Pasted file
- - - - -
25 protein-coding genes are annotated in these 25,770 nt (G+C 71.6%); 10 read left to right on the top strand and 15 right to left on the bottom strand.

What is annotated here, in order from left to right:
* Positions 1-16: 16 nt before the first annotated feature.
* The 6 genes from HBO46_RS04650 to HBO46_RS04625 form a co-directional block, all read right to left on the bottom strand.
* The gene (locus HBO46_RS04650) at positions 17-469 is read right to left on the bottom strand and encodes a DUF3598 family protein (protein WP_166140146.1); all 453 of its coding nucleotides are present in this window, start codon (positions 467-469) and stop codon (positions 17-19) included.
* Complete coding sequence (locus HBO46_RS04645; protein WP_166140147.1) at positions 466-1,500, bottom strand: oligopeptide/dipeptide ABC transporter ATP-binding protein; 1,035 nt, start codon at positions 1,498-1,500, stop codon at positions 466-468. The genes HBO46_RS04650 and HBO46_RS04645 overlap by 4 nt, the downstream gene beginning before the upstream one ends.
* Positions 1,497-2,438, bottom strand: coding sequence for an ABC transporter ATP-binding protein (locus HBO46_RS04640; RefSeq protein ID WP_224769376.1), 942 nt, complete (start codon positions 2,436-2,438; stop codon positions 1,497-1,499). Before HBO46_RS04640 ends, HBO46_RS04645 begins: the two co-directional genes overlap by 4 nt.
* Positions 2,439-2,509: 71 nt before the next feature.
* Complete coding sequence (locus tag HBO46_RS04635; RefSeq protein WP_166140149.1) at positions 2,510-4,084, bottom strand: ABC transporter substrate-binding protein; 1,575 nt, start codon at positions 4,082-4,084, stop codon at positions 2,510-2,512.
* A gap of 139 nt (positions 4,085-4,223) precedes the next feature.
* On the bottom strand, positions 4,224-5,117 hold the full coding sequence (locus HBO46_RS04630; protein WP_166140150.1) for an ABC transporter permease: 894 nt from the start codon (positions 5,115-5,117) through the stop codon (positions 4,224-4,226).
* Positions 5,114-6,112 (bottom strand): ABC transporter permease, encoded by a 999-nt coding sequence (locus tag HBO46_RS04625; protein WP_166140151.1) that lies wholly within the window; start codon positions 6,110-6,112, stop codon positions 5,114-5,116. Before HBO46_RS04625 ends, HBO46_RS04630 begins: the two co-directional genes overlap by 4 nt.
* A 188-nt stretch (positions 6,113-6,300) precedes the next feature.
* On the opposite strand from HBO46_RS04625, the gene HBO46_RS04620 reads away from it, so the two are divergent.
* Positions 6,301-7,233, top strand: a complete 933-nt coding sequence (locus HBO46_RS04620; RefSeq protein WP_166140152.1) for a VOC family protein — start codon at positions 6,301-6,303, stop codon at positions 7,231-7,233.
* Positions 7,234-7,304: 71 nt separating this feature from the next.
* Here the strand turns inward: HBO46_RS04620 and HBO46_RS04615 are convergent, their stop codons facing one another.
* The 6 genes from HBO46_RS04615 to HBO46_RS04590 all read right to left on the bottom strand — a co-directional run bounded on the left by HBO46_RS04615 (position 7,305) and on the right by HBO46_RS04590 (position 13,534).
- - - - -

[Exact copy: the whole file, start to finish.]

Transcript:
25 protein-coding genes are annotated in these 25,770 nt (G+C 71.6%); 10 read left to right on the top strand and 15 right to left on the bottom strand.

What is annotated here, in order from left to right:
* Positions 1-16: 16 nt before the first annotated feature.
* The 6 genes from HBO46_RS04650 to HBO46_RS04625 form a co-directional block, all read right to left on the bottom strand.
* The gene (locus HBO46_RS04650) at positions 17-469 is read right to left on the bottom strand and encodes a DUF3598 family protein (protein WP_166140146.1); all 453 of its coding nucleotides are present in this window, start codon (positions 467-469) and stop codon (positions 17-19) included.
* Complete coding sequence (locus HBO46_RS04645; protein WP_166140147.1) at positions 466-1,500, bottom strand: oligopeptide/dipeptide ABC transporter ATP-binding protein; 1,035 nt, start codon at positions 1,498-1,500, stop codon at positions 466-468. The genes HBO46_RS04650 and HBO46_RS04645 overlap by 4 nt, the downstream gene beginning before the upstream one ends.
* Positions 1,497-2,438, bottom strand: coding sequence for an ABC transporter ATP-binding protein (locus HBO46_RS04640; RefSeq protein ID WP_224769376.1), 942 nt, complete (start codon positions 2,436-2,438; stop codon positions 1,497-1,499). Before HBO46_RS04640 ends, HBO46_RS04645 begins: the two co-directional genes overlap by 4 nt.
* Positions 2,439-2,509: 71 nt before the next feature.
* Complete coding sequence (locus tag HBO46_RS04635; RefSeq protein WP_166140149.1) at positions 2,510-4,084, bottom strand: ABC transporter substrate-binding protein; 1,575 nt, start codon at positions 4,082-4,084, stop codon at positions 2,510-2,512.
* A gap of 139 nt (positions 4,085-4,223) precedes the next feature.
* On the bottom strand, positions 4,224-5,117 hold the full coding sequence (locus HBO46_RS04630; protein WP_166140150.1) for an ABC transporter permease: 894 nt from the start codon (positions 5,115-5,117) through the stop codon (positions 4,224-4,226).
* Positions 5,114-6,112 (bottom strand): ABC transporter permease, encoded by a 999-nt coding sequence (locus tag HBO46_RS04625; protein WP_166140151.1) that lies wholly within the window; start codon positions 6,110-6,112, stop codon positions 5,114-5,116. Before HBO46_RS04625 ends, HBO46_RS04630 begins: the two co-directional genes overlap by 4 nt.
* A 188-nt stretch (positions 6,113-6,300) precedes the next feature.
* On the opposite strand from HBO46_RS04625, the gene HBO46_RS04620 reads away from it, so the two are divergent.
* Positions 6,301-7,233, top strand: a complete 933-nt coding sequence (locus HBO46_RS04620; RefSeq protein WP_166140152.1) for a VOC family protein — start codon at positions 6,301-6,303, stop codon at positions 7,231-7,233.
* Positions 7,234-7,304: 71 nt separating this feature from the next.
* Here the strand turns inward: HBO46_RS04620 and HBO46_RS04615 are convergent, their stop codons facing one another.
* The 6 genes from HBO46_RS04615 to HBO46_RS04590 all read right to left on the bottom strand — a co-directional run bounded on the left by HBO46_RS04615 (position 7,305) and on the right by HBO46_RS04590 (position 13,534).